The Bible proves that God only forgives us, if we meet certain conditions. One important condition is repentance. God does not forgive us, if we refuse to repent. Today, God has only called comparatively few and is not yet judging the rest of the world. This means, God has not yet forgiven the world, as they have not yet repented, but God does not hold them accountable at this point in time (This is not to say that sin does not have built-in penalties which a sinner will have to pay automatically). Those not called and not forgiven yet are described in Acts 17:30-31: “Truly, these times of ignorance God OVERLOOKED [not, forgave!], but now COMMANDS ALL MEN [those called] EVERYWHERE TO REPENT.” We have to REPENT of our sins before baptism (in addition to accepting Christ’s sacrifice as payment for our sins), even though we might have committed sins in ignorance (compare 1 Peter 1:13-15; Ephesians 4:17-18; 1 Timothy 1:12-13; Acts 3:17). God offers us the gift of repentance, when He calls us, but we must respond to it and accept it (2 Timothy 2:24-26; Romans 2:4).
When the people realized that they had killed Christ, the Son of God, they asked Peter what to do. His response was: “REPENT, and let everyone of you be baptized in the name of Jesus Christ FOR THE REMISSION [FORGIVENESS, see margin] OF SINS…” (Acts 2:38). Forgiveness of sins FOLLOWS repentance.
It is true that Christ prayed on the cross, “Father, forgive them, for they do not know what they do” (Luke 23:34). Some have said that this Scripture proves that God forgives even though there is no repentance. This is false. Christ was not asking God to forgive them AT THAT MOMENT. Rather, He was stressing that they had not committed the unpardonable sin, when they killed Him. Surely they KNEW that they killed Christ. But they did not KNOW who Christ was. We need to note Peter’s sermon in Acts 2, explaining to them Christ’s identity. They did not willfully and maliciously kill Christ as the Son of God. When Peter explained to them what they had done, they “were cut to the heart” (v. 37). Peter told them that, UPON REPENTANCE AND BAPTISM, they would obtain forgiveness of their sins — not before then. He did not contradict Christ — they both agreed. Peter did not say, God has ALREADY forgiven you, since Christ had asked for your forgiveness. Rather, Peter understood what Christ had asked for. Christ, in essence, told the Father, “Don’t remember their sin forever. Once they come to repentance, forgive them.”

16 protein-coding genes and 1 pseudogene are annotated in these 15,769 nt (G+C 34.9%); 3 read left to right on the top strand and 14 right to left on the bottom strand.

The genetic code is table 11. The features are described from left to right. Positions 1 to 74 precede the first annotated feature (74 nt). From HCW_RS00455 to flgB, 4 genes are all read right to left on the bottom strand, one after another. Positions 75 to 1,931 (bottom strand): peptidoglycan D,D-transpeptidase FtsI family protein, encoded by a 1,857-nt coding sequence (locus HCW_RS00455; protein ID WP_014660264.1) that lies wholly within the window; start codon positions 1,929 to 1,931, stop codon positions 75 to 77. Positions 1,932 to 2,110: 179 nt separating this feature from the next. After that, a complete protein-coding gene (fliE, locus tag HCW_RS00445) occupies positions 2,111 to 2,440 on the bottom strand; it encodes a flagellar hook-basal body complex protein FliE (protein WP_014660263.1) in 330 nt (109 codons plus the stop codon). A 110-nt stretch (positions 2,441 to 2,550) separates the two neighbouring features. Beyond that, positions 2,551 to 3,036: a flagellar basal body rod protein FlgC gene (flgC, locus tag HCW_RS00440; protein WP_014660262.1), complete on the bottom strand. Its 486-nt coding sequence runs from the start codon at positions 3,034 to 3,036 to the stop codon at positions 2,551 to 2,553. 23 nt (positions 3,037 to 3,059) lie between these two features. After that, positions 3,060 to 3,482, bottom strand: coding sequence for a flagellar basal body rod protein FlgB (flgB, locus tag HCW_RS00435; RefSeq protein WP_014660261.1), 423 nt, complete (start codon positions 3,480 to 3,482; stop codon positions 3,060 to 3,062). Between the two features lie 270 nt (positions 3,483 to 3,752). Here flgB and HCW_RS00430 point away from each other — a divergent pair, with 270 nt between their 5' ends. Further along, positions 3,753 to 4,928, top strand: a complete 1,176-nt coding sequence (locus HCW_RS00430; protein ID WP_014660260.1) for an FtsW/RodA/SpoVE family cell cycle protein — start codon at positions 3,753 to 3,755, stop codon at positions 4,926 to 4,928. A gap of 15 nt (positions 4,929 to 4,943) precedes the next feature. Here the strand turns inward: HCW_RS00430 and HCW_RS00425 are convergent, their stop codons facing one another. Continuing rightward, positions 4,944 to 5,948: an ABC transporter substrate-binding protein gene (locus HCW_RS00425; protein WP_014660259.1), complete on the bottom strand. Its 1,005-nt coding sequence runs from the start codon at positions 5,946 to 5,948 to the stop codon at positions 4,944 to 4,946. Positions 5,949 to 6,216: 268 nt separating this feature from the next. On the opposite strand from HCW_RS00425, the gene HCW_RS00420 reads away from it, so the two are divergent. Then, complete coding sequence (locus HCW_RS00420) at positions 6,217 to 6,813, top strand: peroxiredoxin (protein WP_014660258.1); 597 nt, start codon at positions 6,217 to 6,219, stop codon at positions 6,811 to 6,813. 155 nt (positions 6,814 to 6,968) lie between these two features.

The same is true for Stephen’s prayer in Acts 7:60: “Lord, do not hold this sin against them” (NIV, RSV, REB, NAB, NJB). Moffat says, “Lord, let not this sin stand against them.” Stephen was saying, in essence, what Christ was saying, in effect: “Don’t treat this as the unpardonable sin, for which there is no forgiveness. Don’t let this sin stand against them forever. Once they come to repentance — a realization what they have done — forgive them.” Stephen and Christ did NOT ask God to forgive these people right there and then. Stephen had just told them, “You stiff-necked and uncircumcised in heart and ears! You always resist the Holy Spirit; as your fathers did, so do you” (v. 51).
Stephen also told them, just as Peter had done, that they had become “the betrayers and murderers” of “the Just One” (v. 52). While Peter’s audience repented, Stephen’s audience did not. Rather, they added insult to injury by murdering Stephen. So, Stephen did not ask God to forgive them at that moment — people who were stiff-necked and uncircumcised in heart and ears, always resisting the Holy Spirit. He asked God to forgive them, once they repented. Stephen did not contradict Peter either, who had required repentance BEFORE forgiveness.
In fact, we find numerous Scriptures where God has refused to grant forgiveness, as there was no repentance. Please note, too, that these examples include God’s dealing with Old Testament people to whom He had never offered the gift of the Holy Spirit. Compare Jeremiah 18:18-23; Joshua 24:19-20; Isaiah 2:9; Exodus 32:31-34.
On the other hand, we find that God forgives sin, once we repent (Psalm 32:5). When Solomon dedicated the temple, he asked God to forgive the people, when they would sin, REPENT, and ask God for forgiveness (1 Kings 8:33-40).
Notice God’s wish in Jeremiah 36:3, “It may be that the house of Judah will hear all the adversities which I purpose to bring upon them, THAT EVERYONE MAY TURN [i.e., repent] from his evil way, THAT I MAY FORGIVE their iniquity and their sin.” Again, no forgiveness without prior repentance. Notice also Daniel’s prayer, asking for forgiveness, following repentance, in Daniel 9:1-20.
God, who is the same yesterday, today, and forever, does not teach something different in New Testament times. In 1 John 1:9, we are promised forgiveness if we confess [or repent of] our sins. In Acts 26:18, forgiveness is predicated on turning from darkness to light. Compare, too, Peter’s admonition to Simon Magus, in Acts 8:22: “Repent therefore of this your wickedness, and pray God if perhaps the thought of your heart may be forgiven you.”
In conclusion, the Biblical teaching is very consistent and clear: God does not forgive us our sins, if we don’t repent of them.